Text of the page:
Preschools and elementary, middle, and high schools in Seoul, Gyeonggi Province, and Incheon will switch to remote classes from today through September 11. The comprehensive suspension on attending offline classes, excluding the seniors of high schools, is equivalent to phase three of South Korea’s social distancing guidelines. The government has limitedly enforced such a suspension on Seoul and the nearby region based on the judgment that the current speed of COVID-19 infection requires proactive measures, even though the phase two social distancing guidelines are applied throughout the country. Among 280 new patients confirmed on Tuesday, 221 are from Seoul or the nearby region.
The government’s sudden announcement has caused confusion among schools and students preparing to go to school in the second semester even until the day before the announcement. Working parents with young children are desperately looking for babysitters as they have used up their available leave days from work during the first semester when online classes were offered. Although elementary schools will provide daycare programs, there is growing anxiety as many students and teachers have tested positive. Rigorous disease prevention measures should be put in place so that parents feel safe sending their children to such programs.
Schools believe that students’ academic ability has been diminished overall, except for those with top performance, as offline classes were partially missing in the first semester. However, the measures put forward by the Ministry of Education on Tuesday focus on students who fall behind basic academic levels, neglecting those in the middle- to low-levels. Moreover, schools will close according to the phase three guidelines while private educational institutes in the region will remain open as long as they have less than 300 students according to the phase two guidelines, causing concerns about a widening gap in the academic skills of students in different income classes. Given the current circumstances that the so-called “COVID-19 generation” whose lives continue to be affected even after graduation due to the lack of proper education has been predicted to emerge, it is hard not to ask what the education authorities have been doing so far.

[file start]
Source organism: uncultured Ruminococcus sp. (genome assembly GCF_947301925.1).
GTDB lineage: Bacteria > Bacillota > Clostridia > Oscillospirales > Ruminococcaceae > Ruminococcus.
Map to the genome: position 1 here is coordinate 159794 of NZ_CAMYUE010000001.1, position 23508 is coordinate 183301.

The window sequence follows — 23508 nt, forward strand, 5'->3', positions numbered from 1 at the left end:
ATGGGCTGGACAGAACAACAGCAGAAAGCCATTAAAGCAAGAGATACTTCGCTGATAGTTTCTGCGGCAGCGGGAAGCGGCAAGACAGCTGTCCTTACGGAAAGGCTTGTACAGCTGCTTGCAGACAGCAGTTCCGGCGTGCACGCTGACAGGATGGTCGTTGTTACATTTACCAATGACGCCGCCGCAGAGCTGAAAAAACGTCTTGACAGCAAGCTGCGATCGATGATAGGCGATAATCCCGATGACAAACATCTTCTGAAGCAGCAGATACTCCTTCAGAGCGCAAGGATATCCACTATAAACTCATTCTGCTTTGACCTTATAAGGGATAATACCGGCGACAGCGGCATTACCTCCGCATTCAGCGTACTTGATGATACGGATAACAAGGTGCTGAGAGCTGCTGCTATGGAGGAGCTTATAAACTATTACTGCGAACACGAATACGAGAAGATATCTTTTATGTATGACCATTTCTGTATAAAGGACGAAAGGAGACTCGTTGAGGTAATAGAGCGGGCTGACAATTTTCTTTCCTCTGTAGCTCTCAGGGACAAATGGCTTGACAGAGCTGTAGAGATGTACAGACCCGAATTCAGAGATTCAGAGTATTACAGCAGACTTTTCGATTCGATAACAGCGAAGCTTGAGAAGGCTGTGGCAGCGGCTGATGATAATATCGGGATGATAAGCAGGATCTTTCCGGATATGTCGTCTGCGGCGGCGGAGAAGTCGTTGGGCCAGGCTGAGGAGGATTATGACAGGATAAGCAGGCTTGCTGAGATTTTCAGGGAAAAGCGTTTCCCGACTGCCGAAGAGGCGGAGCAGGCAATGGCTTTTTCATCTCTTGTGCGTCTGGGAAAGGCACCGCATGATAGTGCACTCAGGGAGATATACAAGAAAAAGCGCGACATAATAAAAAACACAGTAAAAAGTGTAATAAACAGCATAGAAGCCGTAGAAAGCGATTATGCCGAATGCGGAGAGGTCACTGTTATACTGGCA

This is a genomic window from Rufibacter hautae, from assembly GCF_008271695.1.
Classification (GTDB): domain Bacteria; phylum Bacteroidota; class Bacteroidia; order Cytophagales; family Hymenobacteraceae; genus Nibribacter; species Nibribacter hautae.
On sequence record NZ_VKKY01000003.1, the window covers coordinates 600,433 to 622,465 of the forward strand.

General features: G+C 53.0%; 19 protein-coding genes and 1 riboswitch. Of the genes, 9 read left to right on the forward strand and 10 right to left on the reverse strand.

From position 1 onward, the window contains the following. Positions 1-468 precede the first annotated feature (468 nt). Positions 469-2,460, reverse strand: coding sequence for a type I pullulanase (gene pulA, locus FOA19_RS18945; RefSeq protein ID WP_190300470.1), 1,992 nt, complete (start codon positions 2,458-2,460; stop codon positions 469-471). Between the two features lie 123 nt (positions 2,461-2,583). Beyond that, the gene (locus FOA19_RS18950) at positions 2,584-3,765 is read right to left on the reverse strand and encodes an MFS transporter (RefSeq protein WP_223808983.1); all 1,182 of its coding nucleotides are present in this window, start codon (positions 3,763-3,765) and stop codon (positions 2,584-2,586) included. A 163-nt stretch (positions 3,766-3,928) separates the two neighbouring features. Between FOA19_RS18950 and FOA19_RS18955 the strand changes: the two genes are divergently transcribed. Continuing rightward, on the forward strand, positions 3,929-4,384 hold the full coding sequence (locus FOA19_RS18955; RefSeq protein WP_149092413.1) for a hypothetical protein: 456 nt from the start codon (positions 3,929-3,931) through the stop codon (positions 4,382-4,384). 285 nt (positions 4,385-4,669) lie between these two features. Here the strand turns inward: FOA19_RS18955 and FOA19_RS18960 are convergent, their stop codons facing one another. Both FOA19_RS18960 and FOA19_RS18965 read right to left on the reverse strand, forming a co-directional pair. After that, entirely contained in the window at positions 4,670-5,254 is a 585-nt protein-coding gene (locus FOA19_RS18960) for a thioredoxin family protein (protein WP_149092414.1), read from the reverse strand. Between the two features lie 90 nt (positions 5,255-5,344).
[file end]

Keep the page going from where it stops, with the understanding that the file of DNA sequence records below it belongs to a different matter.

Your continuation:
High school seniors are feeling the most anxiety as they have less than 100 days left until the national college entrance exam. “Our priority is to hold the national college entrance exam on December 3 as scheduled,” said Minister of Education Yoo Eun-hye. However, she did not deny the possibility of changing the date of the exam if the situation worsens. For rolling admissions, which were supposed to begin in September, 70 to 80 percent of colleges have already announced the change of original schedule. It is ever so frustrating that there is no plan B even though college entrance procedures will begin next month. Would the government make a last-minute announcement for the schedule change of college entrance procedures as it did for remote classes? It is inevitable that not only college entrance procedures but also overall education at elementary, middle, and high schools will face prolonged challenges going forward. Detailed guidelines for classes and evaluation methods for each phase of social distancing should be developed to minimize the impact on students’ academic abilities and enable both students and parents to prepare in advance.